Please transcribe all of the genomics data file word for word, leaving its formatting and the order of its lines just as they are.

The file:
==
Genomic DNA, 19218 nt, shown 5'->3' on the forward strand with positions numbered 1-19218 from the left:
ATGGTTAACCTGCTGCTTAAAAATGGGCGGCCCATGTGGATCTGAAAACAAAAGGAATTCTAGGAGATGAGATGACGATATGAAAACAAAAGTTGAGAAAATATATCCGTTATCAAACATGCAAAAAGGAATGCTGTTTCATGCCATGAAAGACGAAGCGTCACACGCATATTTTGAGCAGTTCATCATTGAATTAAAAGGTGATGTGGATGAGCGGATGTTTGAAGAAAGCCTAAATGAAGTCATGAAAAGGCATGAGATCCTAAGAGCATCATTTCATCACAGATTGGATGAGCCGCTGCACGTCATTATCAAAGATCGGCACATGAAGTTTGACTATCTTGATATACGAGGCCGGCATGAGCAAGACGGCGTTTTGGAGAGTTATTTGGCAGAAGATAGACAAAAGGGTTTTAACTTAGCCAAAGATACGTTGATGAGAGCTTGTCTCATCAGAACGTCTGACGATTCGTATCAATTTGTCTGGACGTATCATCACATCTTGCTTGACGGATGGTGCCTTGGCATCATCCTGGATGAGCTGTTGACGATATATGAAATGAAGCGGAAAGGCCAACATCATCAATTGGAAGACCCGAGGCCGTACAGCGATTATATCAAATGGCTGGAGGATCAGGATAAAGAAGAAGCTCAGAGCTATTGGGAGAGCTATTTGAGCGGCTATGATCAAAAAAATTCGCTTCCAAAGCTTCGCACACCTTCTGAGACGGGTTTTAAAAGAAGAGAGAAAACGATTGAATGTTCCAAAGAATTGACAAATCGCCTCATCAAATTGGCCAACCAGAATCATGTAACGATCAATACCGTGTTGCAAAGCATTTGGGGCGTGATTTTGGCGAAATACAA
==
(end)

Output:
Genomic DNA, 19218 nt, shown 5'->3' on the forward strand with positions numbered 1-19218 from the left:
ATGGTTAACCTGCTGCTTAAAAATGGGCGGCCCATGTGGATCTGAAAACAAAAGGAATTCTAGGAGATGAGATGACGATATGAAAACAAAAGTTGAGAAAATATATCCGTTATCAAACATGCAAAAAGGAATGCTGTTTCATGCCATGAAAGACGAAGCGTCACACGCATATTTTGAGCAGTTCATCATTGAATTAAAAGGTGATGTGGATGAGCGGATGTTTGAAGAAAGCCTAAATGAAGTCATGAAAAGGCATGAGATCCTAAGAGCATCATTTCATCACAGATTGGATGAGCCGCTGCACGTCATTATCAAAGATCGGCACATGAAGTTTGACTATCTTGATATACGAGGCCGGCATGAGCAAGACGGCGTTTTGGAGAGTTATTTGGCAGAAGATAGACAAAAGGGTTTTAACTTAGCCAAAGATACGTTGATGAGAGCTTGTCTCATCAGAACGTCTGACGATTCGTATCAATTTGTCTGGACGTATCATCACATCTTGCTTGACGGATGGTGCCTTGGCATCATCCTGGATGAGCTGTTGACGATATATGAAATGAAGCGGAAAGGCCAACATCATCAATTGGAAGACCCGAGGCCGTACAGCGATTATATCAAATGGCTGGAGGATCAGGATAAAGAAGAAGCTCAGAGCTATTGGGAGAGCTATTTGAGCGGCTATGATCAAAAAAATTCGCTTCCAAAGCTTCGCACACCTTCTGAGACGGGTTTTAAAAGAAGAGAGAAAACGATTGAATGTTCCAAAGAATTGACAAATCGCCTCATCAAATTGGCCAACCAGAATCATGTAACGATCAATACCGTGTTGCAAAGCATTTGGGGCGTGATTTTGGCGAAATACAA